by Protopresbyter fr. George D. Metallinos (+ 19-12-2019)
Professor Emeritus of the Athens University School of Theology
ALL THINGS COMMUNAL
“But do not omit to do good and to share” (Hebr.13:7-16)
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When we refer to community struggles and community concerns, we usually turn our thoughts to the variously named social systems, because we think that only they concern themselves with man’s social life. But this is only because we are ignorant of our Christian sources. So, if one were to hear the catch-phrase “ALL THINGS COMMUNAL”, it would be regarded as anything but Christian, and its herald as a suspicious bearer of “anti-Christian” ideas and revolutionary trends.
A society of theosis, love and equality
As an «exit» from the «enclosure», as the cessation of all relations - not only with the anti-Christian hostility of Judaism but also with the world of sin – is how the Apostle Paul sees the life of the Church. The reason for this, he continues, is because “we do not have a permanent homeland here, but we yearn for the one that is to come”. A course towards the heavens and eternity is the life of the Church, who has Her own means for salvation. The Church is a self-sufficient “society of theosis and salvation”; but the Church’s worship and Her thanksgiving reference to God are not expended in hymns and prayers; they are also supplemented with “sacrifices”, that are God-pleasing. And according to Paul, those God-pleasing sacrifices are the “doing good and sharing”.
The Apostle Paul wrote these things to the Hebrews, because he knew that they were the daily praxis of the Church. Besides, he himself had likewise recommended to the Corinthians: “For, not so that others be convenienced and you afflicted, but for the sake of equality, so that your abundance at the present time will be for their shortage; so that their abundance will likewise be for your shortage— so that there be equality…“ (2 Cor.8:13-14). It was on the Holy-Spiritual basis of common ownership that the community life of the ancient Church was founded; not only in Jerusalem, but wherever a local church was founded, as proven by the respective words by Paul.
Just how this truth functioned in practice can be seen in the “itinerary of the ancient Church”, in the Acts of the Apostles (ch.2:44 and 4:32). There we read that “Now all who believed were together, and had all things in common, and sold their possessions and goods, and divided them among all, as anyone had need”.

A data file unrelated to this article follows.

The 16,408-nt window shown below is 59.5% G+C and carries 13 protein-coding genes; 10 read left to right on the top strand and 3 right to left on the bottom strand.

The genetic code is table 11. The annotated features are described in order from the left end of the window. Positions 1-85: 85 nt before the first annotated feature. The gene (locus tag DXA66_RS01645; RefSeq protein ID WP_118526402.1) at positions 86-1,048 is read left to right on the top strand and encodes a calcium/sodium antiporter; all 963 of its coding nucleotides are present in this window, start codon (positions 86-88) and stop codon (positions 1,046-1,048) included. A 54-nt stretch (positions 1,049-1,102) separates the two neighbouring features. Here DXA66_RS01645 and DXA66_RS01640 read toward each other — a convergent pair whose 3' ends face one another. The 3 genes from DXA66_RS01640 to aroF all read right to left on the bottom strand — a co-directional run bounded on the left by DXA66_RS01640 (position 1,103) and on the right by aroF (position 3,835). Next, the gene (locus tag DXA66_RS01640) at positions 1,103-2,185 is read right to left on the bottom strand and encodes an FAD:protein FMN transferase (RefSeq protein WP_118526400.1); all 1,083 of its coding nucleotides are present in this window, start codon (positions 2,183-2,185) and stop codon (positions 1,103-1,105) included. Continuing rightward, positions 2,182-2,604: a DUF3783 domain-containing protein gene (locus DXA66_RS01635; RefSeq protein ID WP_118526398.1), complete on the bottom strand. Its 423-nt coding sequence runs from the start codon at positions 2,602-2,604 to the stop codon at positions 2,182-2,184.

That this was not just a brief and transient flash of love, it suffices to recall the “Didache of the Apostles” – a text from the beginnings of the 2nd century – where that same apostolic proclamation is repeated: “You shall not remain indifferent towards the one who is in need, but you shall have EVERYTHING IN COMMON with your brother, and you shall not say that (all that you have) are yours, because, when you have the immortal element (the Grace of God) in common, how much more so should you have in common the mortal elements (the worldly and transient material things)!” (Ch.4:58).
The fruit of in-Christ love
But how was this message experienced and applied by the Christians? Does this social principle of the Church have anything in common with other, familiar theories? Of course not, because it is not merely a slogan, or a law that demands implementation by force. It is a natural fruit of man’s communion with the Grace of God, which renders him worthy of displaying that love towards his brethren. Outside the body of Christ, His Grace and His Mysteries, it can never be applied correctly; and wherever it sounds like a social request, without the Holy-Spiritual prerequisites of the Church, it remains a void and inactive word.
Eventually the rich and the poor become Christians. They meet, in the new community of Grace, in the body of Christ, and they incessantly receive His Grace in order to defeat death and deterioration. The Grace of God is the spiritual rain that irrigates everyone and everything, without discrimination and exception. From the moment of our Baptism we all become equal in the face of the salvation that is gifted to us by the Triune God – men and women, glorious and inglorious (Gal.3:28). The Holy Spirit also distributes charismas to everyone without discrimination (1 Cor.12). Inside the Body of Christ we all become brethren between us. The power that unites us in an unbreakable social unity; it is the Grace of God, which is expressed in our lives as love.